The Australian singer-songwriter’s masterful debut solo album ‘You Know What It’s Like’ marked undoubtedly the year’s most dazzling and exciting debuts. Released on the prestigious Blackest Ever Black imprint, lead singles ‘Fast Moving Cars’ and ‘What You Gonna Do Now?’ revealed adventurous avant pop song structures to get beautifully lost in. Forno asks “Did you want this to last a long time?” over a gorgeous haze of meditative bassline grooves and drumbeat on the luminous ‘Fast Moving Cars’. Forno’s voice – a truly formidable instrument – melts and dissolves in the other-worldly pop spheres, conjuring up the timeless sound of ‘Tragedy’-era Julia Holter and Brian Eno’s visionary early 70’s pop gems. A striking emotional depth resides throughout, reflecting on failed relationships, love, loss and the impermanence of it all. Loneliness is etched across the canvas of the album’s title-track, sharing the colours and shades of Miles Davis’s ‘Kind Of Blue’ and Nico’s celestial voice with its yearning, searching feel: “What you gonna do now that the night’s come and it’s around you?” Elements of dub, post-punk, psychedelic folk and avant pop sounds shimmer majestically throughout: from the late 60’s psych folk of ‘Drying In The Rain’ to the dub-infused odyssey ‘DB Rip’s wave of synthesizers. The stripped-back closer ‘The Same Reply’ serves the record’s most breath-taking moments; distilled in lost love.

“You Know What It’s Like” is out now on Blackest Ever Black.

https://www.facebook.com/carladalfornoyes/
http://blackesteverblack.com/

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(xii). Andy Stott – “Too Many Voices” (Modern Love)

The renowned UK producer Andy Stott delivered his highly anticipated follow-up to 2014 classic ‘Faith In Strangers’ in the form of ‘Too Many Voices’ last Spring via the peerless Manchester-based imprint Modern Love. The gifted producer continued to explore new sonic terrain and tap into new emotional depths with gorgeous dub step, electronic, grime and 80’s synth pop flourishes. On Stott’s fourth studio album, breathtaking synth washes of ‘New Romantic’ (with nods to This Mortal Coil) and soulful seduction of ‘Butterflies’ (the record’s lead single) are interwoven with utterly compelling dubstep techno for the dancefloor (‘First Night’) and crystalline ambient chill-wave bliss (‘On My Mind’). The title-track and album closer perhaps serves the record’s glorious climax with masterfully arranged choral harmonies (supplied by longtime vocal contributor Alison Skidmore who appears on half of the record) and euphoric production (think Holly Herndon crossed with the Yellow Magic Orchestra), providing one of the tracks of 2016 in the process.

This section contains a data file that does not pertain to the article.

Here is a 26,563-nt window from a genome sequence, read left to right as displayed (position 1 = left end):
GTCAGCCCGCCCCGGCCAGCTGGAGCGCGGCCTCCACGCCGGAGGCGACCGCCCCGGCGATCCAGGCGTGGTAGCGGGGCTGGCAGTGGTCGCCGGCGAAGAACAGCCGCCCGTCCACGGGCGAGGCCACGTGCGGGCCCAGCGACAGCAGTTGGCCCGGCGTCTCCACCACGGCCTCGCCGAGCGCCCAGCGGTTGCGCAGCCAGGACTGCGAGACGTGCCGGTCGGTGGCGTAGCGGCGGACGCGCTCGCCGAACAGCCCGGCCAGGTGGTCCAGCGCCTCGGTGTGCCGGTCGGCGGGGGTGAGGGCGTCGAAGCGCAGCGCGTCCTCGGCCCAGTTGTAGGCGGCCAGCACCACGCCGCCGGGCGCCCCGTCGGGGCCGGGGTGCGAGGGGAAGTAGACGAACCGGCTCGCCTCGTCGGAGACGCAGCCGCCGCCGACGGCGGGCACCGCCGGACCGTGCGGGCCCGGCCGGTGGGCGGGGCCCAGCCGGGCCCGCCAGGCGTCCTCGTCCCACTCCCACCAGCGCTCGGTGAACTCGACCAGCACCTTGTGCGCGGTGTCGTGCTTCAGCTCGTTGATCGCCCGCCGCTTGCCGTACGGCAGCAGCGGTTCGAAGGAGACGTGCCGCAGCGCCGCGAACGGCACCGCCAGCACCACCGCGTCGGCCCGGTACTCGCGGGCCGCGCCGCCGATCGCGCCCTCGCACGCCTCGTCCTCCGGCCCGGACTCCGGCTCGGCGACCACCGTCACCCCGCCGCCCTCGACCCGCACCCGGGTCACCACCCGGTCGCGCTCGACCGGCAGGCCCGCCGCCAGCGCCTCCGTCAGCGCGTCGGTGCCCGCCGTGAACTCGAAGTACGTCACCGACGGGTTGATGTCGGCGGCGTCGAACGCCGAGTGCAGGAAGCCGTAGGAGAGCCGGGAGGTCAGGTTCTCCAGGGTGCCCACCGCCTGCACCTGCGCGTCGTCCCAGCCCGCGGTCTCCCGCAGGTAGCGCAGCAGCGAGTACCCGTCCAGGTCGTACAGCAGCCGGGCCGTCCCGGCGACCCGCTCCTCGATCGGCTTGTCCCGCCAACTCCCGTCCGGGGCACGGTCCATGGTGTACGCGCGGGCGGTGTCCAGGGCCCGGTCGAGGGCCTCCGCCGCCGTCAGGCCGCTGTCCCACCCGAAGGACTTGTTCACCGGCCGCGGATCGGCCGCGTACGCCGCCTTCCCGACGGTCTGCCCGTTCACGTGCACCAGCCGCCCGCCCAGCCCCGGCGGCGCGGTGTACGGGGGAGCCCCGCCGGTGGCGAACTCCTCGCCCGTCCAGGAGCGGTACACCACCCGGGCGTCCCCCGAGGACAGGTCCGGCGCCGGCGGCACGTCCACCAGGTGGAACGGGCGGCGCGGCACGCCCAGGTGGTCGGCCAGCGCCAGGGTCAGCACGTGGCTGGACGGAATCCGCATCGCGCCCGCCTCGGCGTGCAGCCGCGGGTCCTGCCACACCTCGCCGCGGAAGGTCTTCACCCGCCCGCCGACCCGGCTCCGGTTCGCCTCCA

“Too Many Voices” is out now on Modern Love.

http://modern-love.co.uk/

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(xiii). Katie Kim – “Salt” (Art For Blind)

‘Salt’ sees the revered Irish musician explore deeper into the ethereal dimension, for which she has long ago established. The hypnotic guitar drone of ‘Day Is Coming’ envelops the deepest of fears and anguish, culminating in a swirling symphonic haze of heavenly harmonies and brooding strings. ‘Someday’ is a delicately beautiful piano lament and searching prayer for hope. The striking intimacy and hypnotic spell cast by the gifted songwriter throughout ‘Salt’ unleashes the most deeply affecting batch of songs to have been unearthed for quite some time. Sonically, the latest record is a partnership between O’ Sullivan and producer John Murphy, whose expansive, guttural soundscapes of album opener ‘Ghosts’ and centerpiece ‘I Make Sparks’ are masterfully contrasted with the closing fragile piano ballads ‘Thieves’ and ‘Wide Hand’. One of the album’s defining moments arrives with the pulsating ‘Life Or Living’; a euphoric exploration into the depths of darkness. An image depicted on the second verse becomes the engulfing embodiment of ‘Salt’s realm of raw emotion and blissful transcendence: “Holding my hand now the tides incoming/Make us a shield so the light won’t get in.”